Beshear received 709,673 votes to Bevin’s 704,523, actually outperforming the Democratic presidential campaign in 2016, when Hillary Clinton won only 628,854 votes in the state. While the Democratic vote rose by more than 80,000 compared to 2016, the Republican vote plunged by 500,000.

Turnout was heavy by the standards of off-year elections, but still quite low, just over 40 percent of registered voters. Bevin was deeply unpopular because of his attacks on health care and public education. He vilified striking teachers and acted to cut their pensions, and he ended KYNECT, the state’s Obamacare plan in which hundreds of thousands had enrolled, particularly through the expansion of Medicaid.

Beshear’s victory speech included a pledge to make public education the central priority of his administration. But any illusions teachers may hold, likely based on the conviction that no governor could be more hostile to them than Bevin, will be quickly dispelled by the experience of an equally right-wing Democratic administration. Beshear, whose campaign imposed a de facto ban on attacking Trump, will hobnob with the union leaders and posture as the best friend of teachers, but he will carry out the dictates of big business and Wall Street just as faithfully as the Republican he defeated.

In Virginia, Democrats gained control of both houses of the state legislature, overturning narrow Republican majorities. The state Senate shifted from 20-19 Republican, with one vacancy, to 21-19 Democratic. The House of Delegates shifted from 51-49 Republican to 53-47 Democratic. No Democratic incumbents lost, while at least three Republican incumbents did, including the last Republican state legislator in northern Virginia, defeated by Democrat Dan Helmer, a former Army intelligence officer in Afghanistan, Iraq and South Korea.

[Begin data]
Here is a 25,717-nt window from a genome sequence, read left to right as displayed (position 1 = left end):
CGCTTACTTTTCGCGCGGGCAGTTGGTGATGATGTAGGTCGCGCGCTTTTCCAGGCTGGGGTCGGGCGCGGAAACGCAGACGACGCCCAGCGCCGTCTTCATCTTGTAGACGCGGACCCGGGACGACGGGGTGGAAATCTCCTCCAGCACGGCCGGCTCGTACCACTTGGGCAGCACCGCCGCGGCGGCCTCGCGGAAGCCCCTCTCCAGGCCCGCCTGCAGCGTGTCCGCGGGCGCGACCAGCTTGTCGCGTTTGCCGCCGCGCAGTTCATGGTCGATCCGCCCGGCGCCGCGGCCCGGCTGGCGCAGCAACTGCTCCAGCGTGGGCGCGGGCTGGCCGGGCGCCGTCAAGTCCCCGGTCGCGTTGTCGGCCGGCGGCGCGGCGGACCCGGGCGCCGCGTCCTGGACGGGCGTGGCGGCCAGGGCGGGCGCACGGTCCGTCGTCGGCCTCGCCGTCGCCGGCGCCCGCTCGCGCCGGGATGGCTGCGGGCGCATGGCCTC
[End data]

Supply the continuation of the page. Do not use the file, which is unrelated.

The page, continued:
Turnout was up significantly, from about 1,250,000 votes in the last off-year election in 2015 to nearly two million votes this year. But this represented only 36 percent of the state’s 5.6 million registered voters.

The Democratic National Committee poured in financial resources, and Democratic candidates heavily outspent their Republican opponents. Democrats now control all statewide executive offices, from Governor Ralph Northam on down, as well as both houses of the legislature, giving them full responsibility for the right-wing policies that will be carried out in relation to health care, public education, and the build-up of the police and other repressive forces.

The only significant victory for the Republicans was in the Mississippi governor’s race, where Lieutenant Governor Tate Reeves defeated Attorney General Jim Hood in the contest to succeed Republican Governor Phil Bryant, who was compelled to leave office after two terms. Reeves won by a margin of better than 50,000 votes out of more than 800,000 cast.

Hood ran a right-wing campaign, opposing abortion rights and gun control and presenting himself as a “good ole boy” throwback to the Southern Democrats of the previous century. Reeves, like Bevin, also hosted a rally for Trump, held in Tupelo, Mississippi on Friday, November 1, at which Trump made fascistic appeals nearly identical those he made three days later in Kentucky.